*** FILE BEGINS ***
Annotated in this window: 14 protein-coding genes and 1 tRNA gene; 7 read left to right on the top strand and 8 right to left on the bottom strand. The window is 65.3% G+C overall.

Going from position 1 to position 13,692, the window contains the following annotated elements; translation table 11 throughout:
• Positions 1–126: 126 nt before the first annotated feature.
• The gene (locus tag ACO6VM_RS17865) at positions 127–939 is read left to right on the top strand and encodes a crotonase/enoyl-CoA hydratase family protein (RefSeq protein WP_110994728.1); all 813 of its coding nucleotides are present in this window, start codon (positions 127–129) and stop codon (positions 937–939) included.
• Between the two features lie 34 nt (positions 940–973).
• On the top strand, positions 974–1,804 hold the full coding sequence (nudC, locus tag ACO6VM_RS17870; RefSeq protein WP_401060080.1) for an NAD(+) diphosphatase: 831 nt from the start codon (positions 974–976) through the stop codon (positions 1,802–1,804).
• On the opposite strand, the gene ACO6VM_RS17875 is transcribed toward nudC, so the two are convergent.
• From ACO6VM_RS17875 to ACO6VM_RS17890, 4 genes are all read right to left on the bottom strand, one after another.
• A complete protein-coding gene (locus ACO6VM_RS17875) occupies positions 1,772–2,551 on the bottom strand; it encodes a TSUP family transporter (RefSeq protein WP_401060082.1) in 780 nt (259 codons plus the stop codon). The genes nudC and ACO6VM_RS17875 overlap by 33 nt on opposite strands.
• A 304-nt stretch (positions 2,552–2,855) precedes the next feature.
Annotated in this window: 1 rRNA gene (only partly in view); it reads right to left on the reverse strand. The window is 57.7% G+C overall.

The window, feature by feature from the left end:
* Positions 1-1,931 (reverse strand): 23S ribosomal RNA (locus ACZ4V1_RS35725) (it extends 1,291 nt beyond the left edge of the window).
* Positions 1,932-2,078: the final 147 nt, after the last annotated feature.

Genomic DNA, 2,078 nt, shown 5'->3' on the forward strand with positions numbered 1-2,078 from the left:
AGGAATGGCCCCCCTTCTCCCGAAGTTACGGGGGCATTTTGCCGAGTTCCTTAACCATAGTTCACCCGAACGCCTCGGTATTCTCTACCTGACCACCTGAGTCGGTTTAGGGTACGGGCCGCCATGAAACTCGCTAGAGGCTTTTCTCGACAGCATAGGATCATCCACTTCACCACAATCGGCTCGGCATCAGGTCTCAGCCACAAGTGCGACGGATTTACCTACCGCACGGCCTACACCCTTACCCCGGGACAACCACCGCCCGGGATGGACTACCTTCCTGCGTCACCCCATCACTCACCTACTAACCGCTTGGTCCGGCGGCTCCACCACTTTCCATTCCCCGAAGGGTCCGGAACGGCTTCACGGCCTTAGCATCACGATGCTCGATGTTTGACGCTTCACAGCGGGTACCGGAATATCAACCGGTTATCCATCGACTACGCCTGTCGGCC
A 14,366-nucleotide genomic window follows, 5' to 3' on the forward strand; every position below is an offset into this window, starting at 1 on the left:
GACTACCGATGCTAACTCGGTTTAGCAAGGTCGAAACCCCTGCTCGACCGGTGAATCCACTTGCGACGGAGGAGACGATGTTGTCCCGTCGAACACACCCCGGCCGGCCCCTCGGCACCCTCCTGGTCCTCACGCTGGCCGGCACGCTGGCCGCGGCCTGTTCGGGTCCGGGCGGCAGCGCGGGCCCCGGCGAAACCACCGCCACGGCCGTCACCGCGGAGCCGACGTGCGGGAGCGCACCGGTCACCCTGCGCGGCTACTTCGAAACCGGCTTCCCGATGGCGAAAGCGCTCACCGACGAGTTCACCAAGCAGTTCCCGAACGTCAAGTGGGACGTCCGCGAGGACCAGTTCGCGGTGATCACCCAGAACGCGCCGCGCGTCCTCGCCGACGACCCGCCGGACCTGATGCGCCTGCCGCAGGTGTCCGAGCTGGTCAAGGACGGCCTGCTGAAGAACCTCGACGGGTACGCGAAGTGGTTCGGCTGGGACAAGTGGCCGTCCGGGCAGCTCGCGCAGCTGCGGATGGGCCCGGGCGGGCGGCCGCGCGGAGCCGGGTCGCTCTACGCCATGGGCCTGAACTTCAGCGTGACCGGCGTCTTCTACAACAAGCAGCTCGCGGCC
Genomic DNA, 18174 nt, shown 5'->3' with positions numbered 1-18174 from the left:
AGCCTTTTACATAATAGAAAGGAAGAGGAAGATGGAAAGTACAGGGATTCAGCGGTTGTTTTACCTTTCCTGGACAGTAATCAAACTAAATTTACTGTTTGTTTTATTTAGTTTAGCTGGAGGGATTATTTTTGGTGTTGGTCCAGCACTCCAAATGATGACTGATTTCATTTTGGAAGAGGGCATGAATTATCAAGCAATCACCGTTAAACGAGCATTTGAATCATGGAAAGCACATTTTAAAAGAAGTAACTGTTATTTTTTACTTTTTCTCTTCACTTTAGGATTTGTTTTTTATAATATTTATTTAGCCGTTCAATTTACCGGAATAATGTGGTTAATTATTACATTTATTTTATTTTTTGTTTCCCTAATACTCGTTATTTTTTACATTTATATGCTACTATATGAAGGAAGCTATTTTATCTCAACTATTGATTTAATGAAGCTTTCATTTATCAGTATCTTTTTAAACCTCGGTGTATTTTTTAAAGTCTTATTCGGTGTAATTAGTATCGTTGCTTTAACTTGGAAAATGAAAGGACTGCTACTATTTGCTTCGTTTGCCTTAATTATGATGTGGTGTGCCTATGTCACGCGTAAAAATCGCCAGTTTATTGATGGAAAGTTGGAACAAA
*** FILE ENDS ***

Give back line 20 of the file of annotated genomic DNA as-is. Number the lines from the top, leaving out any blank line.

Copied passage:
AGCCTTTTACATAATAGAAAGGAAGAGGAAGATGGAAAGTACAGGGATTCAGCGGTTGTTTTACCTTTCCTGGACAGTAATCAAACTAAATTTACTGTTTGTTTTATTTAGTTTAGCTGGAGGGATTATTTTTGGTGTTGGTCCAGCACTCCAAATGATGACTGATTTCATTTTGGAAGAGGGCATGAATTATCAAGCAATCACCGTTAAACGAGCATTTGAATCATGGAAAGCACATTTTAAAAGAAGTAACTGTTATTTTTTACTTTTTCTCTTCACTTTAGGATTTGTTTTTTATAATATTTATTTAGCCGTTCAATTTACCGGAATAATGTGGTTAATTATTACATTTATTTTATTTTTTGTTTCCCTAATACTCGTTATTTTTTACATTTATATGCTACTATATGAAGGAAGCTATTTTATCTCAACTATTGATTTAATGAAGCTTTCATTTATCAGTATCTTTTTAAACCTCGGTGTATTTTTTAAAGTCTTATTCGGTGTAATTAGTATCGTTGCTTTAACTTGGAAAATGAAAGGACTGCTACTATTTGCTTCGTTTGCCTTAATTATGATGTGGTGTGCCTATGTCACGCGTAAAAATCGCCAGTTTATTGATGGAAAGTTGGAACAAA